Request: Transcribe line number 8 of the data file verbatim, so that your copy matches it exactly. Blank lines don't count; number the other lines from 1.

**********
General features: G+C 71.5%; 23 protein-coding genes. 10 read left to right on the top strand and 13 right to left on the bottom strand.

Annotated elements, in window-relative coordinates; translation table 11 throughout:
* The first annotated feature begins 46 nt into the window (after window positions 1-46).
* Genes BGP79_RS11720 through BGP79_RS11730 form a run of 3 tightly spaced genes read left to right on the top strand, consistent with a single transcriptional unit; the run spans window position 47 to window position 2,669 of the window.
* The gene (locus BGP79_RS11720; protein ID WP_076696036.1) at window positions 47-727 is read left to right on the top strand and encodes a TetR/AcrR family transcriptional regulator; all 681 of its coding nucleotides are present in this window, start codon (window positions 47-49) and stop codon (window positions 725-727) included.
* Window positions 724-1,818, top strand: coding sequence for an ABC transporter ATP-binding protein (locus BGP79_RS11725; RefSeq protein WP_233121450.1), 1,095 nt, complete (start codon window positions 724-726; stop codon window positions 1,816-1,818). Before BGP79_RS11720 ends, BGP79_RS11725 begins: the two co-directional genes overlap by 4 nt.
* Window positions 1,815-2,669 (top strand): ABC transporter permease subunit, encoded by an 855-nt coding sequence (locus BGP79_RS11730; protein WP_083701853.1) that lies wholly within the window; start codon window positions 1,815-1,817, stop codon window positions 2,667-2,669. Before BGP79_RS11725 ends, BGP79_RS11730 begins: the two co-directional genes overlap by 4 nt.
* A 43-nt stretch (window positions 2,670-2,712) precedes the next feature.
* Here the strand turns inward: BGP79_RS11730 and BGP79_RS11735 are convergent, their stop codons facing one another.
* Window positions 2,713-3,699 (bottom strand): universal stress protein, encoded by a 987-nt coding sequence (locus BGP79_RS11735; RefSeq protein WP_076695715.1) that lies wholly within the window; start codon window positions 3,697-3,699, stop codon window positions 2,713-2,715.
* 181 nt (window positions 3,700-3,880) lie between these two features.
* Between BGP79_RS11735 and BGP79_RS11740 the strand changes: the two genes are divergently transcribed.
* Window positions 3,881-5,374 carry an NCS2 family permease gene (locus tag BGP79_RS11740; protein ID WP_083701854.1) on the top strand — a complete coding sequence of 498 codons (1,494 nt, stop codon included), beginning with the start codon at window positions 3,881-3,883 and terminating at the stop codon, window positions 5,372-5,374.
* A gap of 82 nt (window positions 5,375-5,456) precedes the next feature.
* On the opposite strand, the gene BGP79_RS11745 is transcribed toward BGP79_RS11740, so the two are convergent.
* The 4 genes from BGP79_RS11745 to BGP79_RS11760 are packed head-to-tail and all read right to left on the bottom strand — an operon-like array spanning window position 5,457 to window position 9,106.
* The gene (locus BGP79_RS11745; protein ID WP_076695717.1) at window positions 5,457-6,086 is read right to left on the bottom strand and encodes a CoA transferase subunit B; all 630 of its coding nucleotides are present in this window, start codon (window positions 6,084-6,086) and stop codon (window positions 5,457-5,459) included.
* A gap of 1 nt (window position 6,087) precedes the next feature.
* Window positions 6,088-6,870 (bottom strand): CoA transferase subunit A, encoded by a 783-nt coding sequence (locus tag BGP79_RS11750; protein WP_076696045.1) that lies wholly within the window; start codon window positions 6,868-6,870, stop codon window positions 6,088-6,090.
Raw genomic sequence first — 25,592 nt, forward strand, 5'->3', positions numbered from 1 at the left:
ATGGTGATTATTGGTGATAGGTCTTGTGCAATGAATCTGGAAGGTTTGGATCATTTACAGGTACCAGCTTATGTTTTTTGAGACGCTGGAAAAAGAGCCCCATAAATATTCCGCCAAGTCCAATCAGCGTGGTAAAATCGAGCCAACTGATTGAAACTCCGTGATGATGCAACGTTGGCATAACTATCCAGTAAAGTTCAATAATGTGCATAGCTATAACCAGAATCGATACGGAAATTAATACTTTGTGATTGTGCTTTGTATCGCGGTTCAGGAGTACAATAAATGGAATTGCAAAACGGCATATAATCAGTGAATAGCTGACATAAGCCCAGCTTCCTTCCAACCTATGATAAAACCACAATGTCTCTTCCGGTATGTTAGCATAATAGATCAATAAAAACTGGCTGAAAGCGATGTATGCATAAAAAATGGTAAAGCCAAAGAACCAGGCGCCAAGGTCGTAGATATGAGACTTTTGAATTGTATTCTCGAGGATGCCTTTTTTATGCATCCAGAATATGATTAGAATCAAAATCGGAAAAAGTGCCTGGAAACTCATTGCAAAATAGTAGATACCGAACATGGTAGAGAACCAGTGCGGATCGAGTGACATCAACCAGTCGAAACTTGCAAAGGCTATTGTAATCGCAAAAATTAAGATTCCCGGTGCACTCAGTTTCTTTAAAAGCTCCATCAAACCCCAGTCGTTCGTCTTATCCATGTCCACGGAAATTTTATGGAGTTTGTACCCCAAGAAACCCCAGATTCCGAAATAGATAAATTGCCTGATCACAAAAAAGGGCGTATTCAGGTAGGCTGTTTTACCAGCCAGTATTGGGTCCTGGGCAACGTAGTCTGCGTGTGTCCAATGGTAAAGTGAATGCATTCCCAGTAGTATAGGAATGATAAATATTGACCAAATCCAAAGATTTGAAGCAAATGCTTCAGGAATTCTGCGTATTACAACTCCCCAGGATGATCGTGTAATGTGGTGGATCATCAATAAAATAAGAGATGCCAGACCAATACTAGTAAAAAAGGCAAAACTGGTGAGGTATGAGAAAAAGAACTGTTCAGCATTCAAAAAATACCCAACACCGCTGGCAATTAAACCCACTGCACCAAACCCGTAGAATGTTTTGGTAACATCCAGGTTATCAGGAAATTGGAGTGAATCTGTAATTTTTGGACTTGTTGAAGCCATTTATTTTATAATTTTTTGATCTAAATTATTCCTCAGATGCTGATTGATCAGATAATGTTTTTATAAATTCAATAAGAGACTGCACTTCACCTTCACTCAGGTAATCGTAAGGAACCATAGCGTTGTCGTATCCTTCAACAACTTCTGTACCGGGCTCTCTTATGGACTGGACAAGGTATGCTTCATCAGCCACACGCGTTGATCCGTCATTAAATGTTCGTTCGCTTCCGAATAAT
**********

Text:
* A 43-nt stretch (window positions 2,670-2,712) precedes the next feature.